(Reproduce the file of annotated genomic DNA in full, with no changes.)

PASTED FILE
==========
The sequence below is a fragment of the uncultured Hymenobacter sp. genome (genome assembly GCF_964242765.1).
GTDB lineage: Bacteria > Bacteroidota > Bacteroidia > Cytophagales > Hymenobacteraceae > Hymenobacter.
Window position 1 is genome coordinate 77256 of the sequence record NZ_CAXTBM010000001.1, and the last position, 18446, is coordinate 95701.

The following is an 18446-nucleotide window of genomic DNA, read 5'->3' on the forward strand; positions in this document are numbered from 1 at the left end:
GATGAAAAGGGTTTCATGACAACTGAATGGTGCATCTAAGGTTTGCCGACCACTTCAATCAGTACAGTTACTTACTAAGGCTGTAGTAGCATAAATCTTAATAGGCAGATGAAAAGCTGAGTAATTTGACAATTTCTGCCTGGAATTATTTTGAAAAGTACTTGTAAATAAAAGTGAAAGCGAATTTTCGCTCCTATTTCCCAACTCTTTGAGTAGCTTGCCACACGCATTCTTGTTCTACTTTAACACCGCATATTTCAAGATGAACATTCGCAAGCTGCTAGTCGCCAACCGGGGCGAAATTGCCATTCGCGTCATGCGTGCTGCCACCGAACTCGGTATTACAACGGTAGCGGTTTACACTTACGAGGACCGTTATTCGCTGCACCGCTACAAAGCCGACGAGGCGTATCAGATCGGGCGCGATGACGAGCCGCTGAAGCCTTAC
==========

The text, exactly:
The sequence below is a fragment of the uncultured Hymenobacter sp. genome (genome assembly GCF_964242765.1).
GTDB lineage: Bacteria > Bacteroidota > Bacteroidia > Cytophagales > Hymenobacteraceae > Hymenobacter.
Window position 1 is genome coordinate 77256 of the sequence record NZ_CAXTBM010000001.1, and the last position, 18446, is coordinate 95701.

The following is an 18446-nucleotide window of genomic DNA, read 5'->3' on the forward strand; positions in this document are numbered from 1 at the left end:
GATGAAAAGGGTTTCATGACAACTGAATGGTGCATCTAAGGTTTGCCGACCACTTCAATCAGTACAGTTACTTACTAAGGCTGTAGTAGCATAAATCTTAATAGGCAGATGAAAAGCTGAGTAATTTGACAATTTCTGCCTGGAATTATTTTGAAAAGTACTTGTAAATAAAAGTGAAAGCGAATTTTCGCTCCTATTTCCCAACTCTTTGAGTAGCTTGCCACACGCATTCTTGTTCTACTTTAACACCGCATATTTCAAGATGAACATTCGCAAGCTGCTAGTCGCCAACCGGGGCGAAATTGCCATTCGCGTCATGCGTGCTGCCACCGAACTCGGTATTACAACGGTAGCGGTTTACACTTACGAGGACCGTTATTCGCTGCACCGCTACAAAGCCGACGAGGCGTATCAGATCGGGCGCGATGACGAGCCGCTGAAGCCTTAC